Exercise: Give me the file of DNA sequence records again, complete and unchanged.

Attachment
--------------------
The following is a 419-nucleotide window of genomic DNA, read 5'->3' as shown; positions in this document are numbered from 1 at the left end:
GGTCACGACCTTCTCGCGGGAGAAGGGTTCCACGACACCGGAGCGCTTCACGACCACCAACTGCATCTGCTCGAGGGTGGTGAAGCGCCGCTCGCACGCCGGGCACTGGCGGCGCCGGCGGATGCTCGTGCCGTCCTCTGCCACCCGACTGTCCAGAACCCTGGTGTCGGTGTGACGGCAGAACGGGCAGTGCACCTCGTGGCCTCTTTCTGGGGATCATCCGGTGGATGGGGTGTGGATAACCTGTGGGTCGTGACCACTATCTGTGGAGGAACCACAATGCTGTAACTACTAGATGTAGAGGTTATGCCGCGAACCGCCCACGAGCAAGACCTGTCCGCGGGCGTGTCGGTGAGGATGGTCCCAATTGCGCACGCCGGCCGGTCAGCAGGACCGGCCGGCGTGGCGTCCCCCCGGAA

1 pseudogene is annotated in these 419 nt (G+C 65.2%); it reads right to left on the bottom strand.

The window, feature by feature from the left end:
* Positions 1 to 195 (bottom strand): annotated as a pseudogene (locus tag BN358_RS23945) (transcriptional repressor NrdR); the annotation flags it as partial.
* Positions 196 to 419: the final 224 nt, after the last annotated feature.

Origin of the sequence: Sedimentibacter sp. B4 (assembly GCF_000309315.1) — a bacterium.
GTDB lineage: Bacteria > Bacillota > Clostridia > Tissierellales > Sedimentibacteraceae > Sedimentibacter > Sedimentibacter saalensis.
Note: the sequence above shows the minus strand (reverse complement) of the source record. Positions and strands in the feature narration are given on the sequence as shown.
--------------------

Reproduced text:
The following is a 419-nucleotide window of genomic DNA, read 5'->3' as shown; positions in this document are numbered from 1 at the left end:
GGTCACGACCTTCTCGCGGGAGAAGGGTTCCACGACACCGGAGCGCTTCACGACCACCAACTGCATCTGCTCGAGGGTGGTGAAGCGCCGCTCGCACGCCGGGCACTGGCGGCGCCGGCGGATGCTCGTGCCGTCCTCTGCCACCCGACTGTCCAGAACCCTGGTGTCGGTGTGACGGCAGAACGGGCAGTGCACCTCGTGGCCTCTTTCTGGGGATCATCCGGTGGATGGGGTGTGGATAACCTGTGGGTCGTGACCACTATCTGTGGAGGAACCACAATGCTGTAACTACTAGATGTAGAGGTTATGCCGCGAACCGCCCACGAGCAAGACCTGTCCGCGGGCGTGTCGGTGAGGATGGTCCCAATTGCGCACGCCGGCCGGTCAGCAGGACCGGCCGGCGTGGCGTCCCCCCGGAA

1 pseudogene is annotated in these 419 nt (G+C 65.2%); it reads right to left on the bottom strand.

The window, feature by feature from the left end:
* Positions 1 to 195 (bottom strand): annotated as a pseudogene (locus tag BN358_RS23945) (transcriptional repressor NrdR); the annotation flags it as partial.
* Positions 196 to 419: the final 224 nt, after the last annotated feature.

Origin of the sequence: Sedimentibacter sp. B4 (assembly GCF_000309315.1) — a bacterium.
GTDB lineage: Bacteria > Bacillota > Clostridia > Tissierellales > Sedimentibacteraceae > Sedimentibacter > Sedimentibacter saalensis.
Note: the sequence above shows the minus strand (reverse complement) of the source record. Positions and strands in the feature narration are given on the sequence as shown.